Samoa and Solomon Islands raise questions on fast track finance
By Makereta Komai, Climate Pasifika Media, Cancun, Mexico
30 NOVEMBER 2010 CANCUN, MEXICO --- Hopes of accessing US$10 billion in fast track finance promised at last year’s
climate change negotiations is slowly turning to despair for many vulnerable nations, whose interests were prioritised
in the Copenhagen Accord.
Two small island states in the Pacific – Samoa and Solomon Islands – tell the same story.
Samoa’s Ambassador to the United Nations in New York, Ambassador Elisaia Feturi said while his country does not doubt
the commitment of rich nations to deliver on their promises, he’s called for more clarity in the process. He said
information sharing is urgent to help this especially on the level of unallocated pledges and accessibility criteria
given the limited life span of the fast start finance.
“The fast start financing was a commitment made at the highest political level and the expectation was for everyone to
benefit, the least developed countries (LDCs) and Small Island Developing states (SIDS) amongst the priority
beneficiaries, said Ambassador Feturi.
The US$10 billion promised by developed nations in Copenhagen was for 2010.
“For good measure, Samoa is already benefitting nationally and regionally from FSF resources from Australia, Japan and
the EU, said Ambassador Feturi.
His Solomon Islands counterpart, Ambassador Colin Beck said if vulnerable states are to benefit from the fast track
fund, then they must have representation on the body to co-ordinate distribution of the funds.
“Least developed and Small Island Developing States must have a say in how the funds are to be disbursed. Until we have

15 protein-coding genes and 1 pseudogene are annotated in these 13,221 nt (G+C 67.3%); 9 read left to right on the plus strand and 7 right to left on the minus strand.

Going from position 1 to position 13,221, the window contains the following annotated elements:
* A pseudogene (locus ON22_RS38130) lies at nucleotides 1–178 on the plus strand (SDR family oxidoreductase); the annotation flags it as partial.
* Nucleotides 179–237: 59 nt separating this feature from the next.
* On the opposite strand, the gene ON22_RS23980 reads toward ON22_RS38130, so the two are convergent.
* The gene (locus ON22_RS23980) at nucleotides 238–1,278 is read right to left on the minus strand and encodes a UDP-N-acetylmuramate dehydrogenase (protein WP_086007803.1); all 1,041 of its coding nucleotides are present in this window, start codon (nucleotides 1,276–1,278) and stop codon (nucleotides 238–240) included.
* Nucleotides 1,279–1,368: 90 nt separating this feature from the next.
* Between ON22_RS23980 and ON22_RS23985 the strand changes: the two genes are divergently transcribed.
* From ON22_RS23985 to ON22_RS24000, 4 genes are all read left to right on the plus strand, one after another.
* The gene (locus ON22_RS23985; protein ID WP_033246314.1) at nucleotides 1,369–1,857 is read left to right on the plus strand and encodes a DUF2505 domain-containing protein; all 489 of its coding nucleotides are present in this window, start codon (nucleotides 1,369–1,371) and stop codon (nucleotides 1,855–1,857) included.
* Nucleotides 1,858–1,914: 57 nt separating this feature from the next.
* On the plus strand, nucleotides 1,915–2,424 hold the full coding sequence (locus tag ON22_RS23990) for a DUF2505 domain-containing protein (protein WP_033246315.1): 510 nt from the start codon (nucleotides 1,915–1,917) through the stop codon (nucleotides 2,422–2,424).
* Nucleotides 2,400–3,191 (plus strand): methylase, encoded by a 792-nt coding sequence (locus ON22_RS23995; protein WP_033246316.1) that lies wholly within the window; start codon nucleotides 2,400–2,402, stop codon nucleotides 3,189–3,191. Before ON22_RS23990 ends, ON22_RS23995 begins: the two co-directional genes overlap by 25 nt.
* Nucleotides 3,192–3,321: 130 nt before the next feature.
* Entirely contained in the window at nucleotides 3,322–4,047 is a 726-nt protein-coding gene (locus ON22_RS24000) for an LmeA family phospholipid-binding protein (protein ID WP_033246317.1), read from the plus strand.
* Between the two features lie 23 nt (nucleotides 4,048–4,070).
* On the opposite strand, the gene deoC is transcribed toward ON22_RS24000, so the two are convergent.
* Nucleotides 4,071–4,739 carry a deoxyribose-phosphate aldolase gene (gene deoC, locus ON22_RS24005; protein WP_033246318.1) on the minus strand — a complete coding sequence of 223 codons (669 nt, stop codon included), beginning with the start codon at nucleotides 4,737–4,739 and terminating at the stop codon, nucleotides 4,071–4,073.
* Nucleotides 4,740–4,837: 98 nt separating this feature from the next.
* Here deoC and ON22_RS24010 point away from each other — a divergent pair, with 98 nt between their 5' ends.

some sort of an arrangement, we are worried that come the end of 2010, no funds will be disbursed.
In addition, Ambassador Beck urged the rich and developed nations to be more transparent in their funding process.
“It’s more to do with building trust between all Parties and this is where I believe the negotiations here in Cancun are
important, to achieve that goal.
Apart from the fast track finance, which is expected to reach $30 billion by 2012, very little funds have been accessed
by Parties, especially small island states from the Adaptation Fund and the Least Developed Countries Fund. These funds
were set up under the UN Framework Convention on Climate Change (UNFCCC) to help Parties adapt and mitigate against the
impacts of climate change.”
“It’s one thing to pledge funds and another to provide them so that countries can access them and translate them into
activities on the ground.
“There are a lot of pledges but we are not sure where they are and whether it’s new and additional to their current
overseas development assistance (ODA), said Ambassador Beck.
At a briefing Tuesday, the European Union (EU) convened what it called a progress briefing on their pledges. The EU,
along with Germany, Portugal, France, Finland, Denmark, Sweden and the United Kingdom are the major contributors of the
fast track funds.
“We want to ensure there is transparency in the delivery of the fast start funding, said the EU briefing paper obtained
by Climate Pasifika Media.
The EU promised to report annually to the Conference of the Parties (COP) on the implementation of its fast track
Of the US$30billlion committed for 2010-2012, the European Union has pledged approximately a third of the amount, US$9.3
“The EU is striving to allocate funding where it is most needed, for example, adaptation – priority is given to the most
vulnerable and least developed countries, said the EU brief.
But, the two Pacific diplomats based in New York who have been part of the COP process for number years are not clear on
the criterions for the disbursement of funds.
“I think there may be funds committed for LDCs and small island developing states (SIDS) but we are still not sure where
they are and how can we access them, said Ambassador Beck.